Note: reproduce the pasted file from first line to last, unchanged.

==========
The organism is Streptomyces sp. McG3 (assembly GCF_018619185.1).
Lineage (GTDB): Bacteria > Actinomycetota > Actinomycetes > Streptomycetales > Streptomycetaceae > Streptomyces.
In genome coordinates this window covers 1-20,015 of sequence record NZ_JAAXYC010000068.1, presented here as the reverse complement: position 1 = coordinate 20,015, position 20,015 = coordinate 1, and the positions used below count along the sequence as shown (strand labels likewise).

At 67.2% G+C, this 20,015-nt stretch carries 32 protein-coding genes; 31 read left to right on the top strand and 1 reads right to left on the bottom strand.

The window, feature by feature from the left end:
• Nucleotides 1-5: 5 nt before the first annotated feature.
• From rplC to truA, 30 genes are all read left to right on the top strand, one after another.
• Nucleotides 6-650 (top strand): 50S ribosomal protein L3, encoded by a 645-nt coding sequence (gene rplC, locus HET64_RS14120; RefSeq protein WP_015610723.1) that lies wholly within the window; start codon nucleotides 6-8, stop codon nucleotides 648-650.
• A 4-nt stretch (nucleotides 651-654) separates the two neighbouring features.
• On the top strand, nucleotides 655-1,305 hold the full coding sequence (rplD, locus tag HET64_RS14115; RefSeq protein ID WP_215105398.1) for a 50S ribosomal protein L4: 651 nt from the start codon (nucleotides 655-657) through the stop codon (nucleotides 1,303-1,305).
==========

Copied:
The organism is Streptomyces sp. McG3 (assembly GCF_018619185.1).
Lineage (GTDB): Bacteria > Actinomycetota > Actinomycetes > Streptomycetales > Streptomycetaceae > Streptomyces.
In genome coordinates this window covers 1-20,015 of sequence record NZ_JAAXYC010000068.1, presented here as the reverse complement: position 1 = coordinate 20,015, position 20,015 = coordinate 1, and the positions used below count along the sequence as shown (strand labels likewise).

At 67.2% G+C, this 20,015-nt stretch carries 32 protein-coding genes; 31 read left to right on the top strand and 1 reads right to left on the bottom strand.

The window, feature by feature from the left end:
• Nucleotides 1-5: 5 nt before the first annotated feature.
• From rplC to truA, 30 genes are all read left to right on the top strand, one after another.
• Nucleotides 6-650 (top strand): 50S ribosomal protein L3, encoded by a 645-nt coding sequence (gene rplC, locus HET64_RS14120; RefSeq protein WP_015610723.1) that lies wholly within the window; start codon nucleotides 6-8, stop codon nucleotides 648-650.
• A 4-nt stretch (nucleotides 651-654) separates the two neighbouring features.
• On the top strand, nucleotides 655-1,305 hold the full coding sequence (rplD, locus tag HET64_RS14115; RefSeq protein ID WP_215105398.1) for a 50S ribosomal protein L4: 651 nt from the start codon (nucleotides 655-657) through the stop codon (nucleotides 1,303-1,305).